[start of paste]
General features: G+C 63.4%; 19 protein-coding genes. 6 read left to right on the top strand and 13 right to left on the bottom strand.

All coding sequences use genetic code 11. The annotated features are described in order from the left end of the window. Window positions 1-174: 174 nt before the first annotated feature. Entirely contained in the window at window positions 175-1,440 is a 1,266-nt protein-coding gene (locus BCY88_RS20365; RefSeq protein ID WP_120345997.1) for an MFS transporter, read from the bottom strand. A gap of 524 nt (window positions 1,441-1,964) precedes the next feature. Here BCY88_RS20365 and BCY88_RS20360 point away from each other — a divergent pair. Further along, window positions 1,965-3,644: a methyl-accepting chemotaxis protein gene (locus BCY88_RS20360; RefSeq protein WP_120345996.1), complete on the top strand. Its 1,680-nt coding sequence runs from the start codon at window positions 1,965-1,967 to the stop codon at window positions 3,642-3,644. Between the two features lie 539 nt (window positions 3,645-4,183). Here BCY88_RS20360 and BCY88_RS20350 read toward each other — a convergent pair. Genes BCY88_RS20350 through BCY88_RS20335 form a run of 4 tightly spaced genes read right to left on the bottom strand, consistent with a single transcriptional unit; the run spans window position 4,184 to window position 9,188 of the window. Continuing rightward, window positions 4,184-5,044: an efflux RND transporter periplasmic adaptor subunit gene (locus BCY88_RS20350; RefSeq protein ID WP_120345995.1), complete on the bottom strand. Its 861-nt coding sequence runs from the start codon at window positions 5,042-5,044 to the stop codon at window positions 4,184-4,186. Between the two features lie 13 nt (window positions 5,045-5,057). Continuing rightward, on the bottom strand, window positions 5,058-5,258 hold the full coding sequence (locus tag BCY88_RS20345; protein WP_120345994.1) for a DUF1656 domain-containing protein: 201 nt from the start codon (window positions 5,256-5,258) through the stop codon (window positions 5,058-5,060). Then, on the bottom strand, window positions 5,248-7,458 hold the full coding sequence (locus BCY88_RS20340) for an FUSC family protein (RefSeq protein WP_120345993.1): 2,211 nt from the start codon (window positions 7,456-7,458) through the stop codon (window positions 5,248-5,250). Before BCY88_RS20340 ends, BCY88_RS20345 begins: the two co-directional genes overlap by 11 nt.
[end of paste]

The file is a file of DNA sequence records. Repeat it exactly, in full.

General features: G+C 63.4%; 19 protein-coding genes. 6 read left to right on the top strand and 13 right to left on the bottom strand.

All coding sequences use genetic code 11. The annotated features are described in order from the left end of the window. Window positions 1-174: 174 nt before the first annotated feature. Entirely contained in the window at window positions 175-1,440 is a 1,266-nt protein-coding gene (locus BCY88_RS20365; RefSeq protein ID WP_120345997.1) for an MFS transporter, read from the bottom strand. A gap of 524 nt (window positions 1,441-1,964) precedes the next feature. Here BCY88_RS20365 and BCY88_RS20360 point away from each other — a divergent pair. Further along, window positions 1,965-3,644: a methyl-accepting chemotaxis protein gene (locus BCY88_RS20360; RefSeq protein WP_120345996.1), complete on the top strand. Its 1,680-nt coding sequence runs from the start codon at window positions 1,965-1,967 to the stop codon at window positions 3,642-3,644. Between the two features lie 539 nt (window positions 3,645-4,183). Here BCY88_RS20360 and BCY88_RS20350 read toward each other — a convergent pair. Genes BCY88_RS20350 through BCY88_RS20335 form a run of 4 tightly spaced genes read right to left on the bottom strand, consistent with a single transcriptional unit; the run spans window position 4,184 to window position 9,188 of the window. Continuing rightward, window positions 4,184-5,044: an efflux RND transporter periplasmic adaptor subunit gene (locus BCY88_RS20350; RefSeq protein ID WP_120345995.1), complete on the bottom strand. Its 861-nt coding sequence runs from the start codon at window positions 5,042-5,044 to the stop codon at window positions 4,184-4,186. Between the two features lie 13 nt (window positions 5,045-5,057). Continuing rightward, on the bottom strand, window positions 5,058-5,258 hold the full coding sequence (locus tag BCY88_RS20345; protein WP_120345994.1) for a DUF1656 domain-containing protein: 201 nt from the start codon (window positions 5,256-5,258) through the stop codon (window positions 5,058-5,060). Then, on the bottom strand, window positions 5,248-7,458 hold the full coding sequence (locus BCY88_RS20340) for an FUSC family protein (RefSeq protein WP_120345993.1): 2,211 nt from the start codon (window positions 7,456-7,458) through the stop codon (window positions 5,248-5,250). Before BCY88_RS20340 ends, BCY88_RS20345 begins: the two co-directional genes overlap by 11 nt.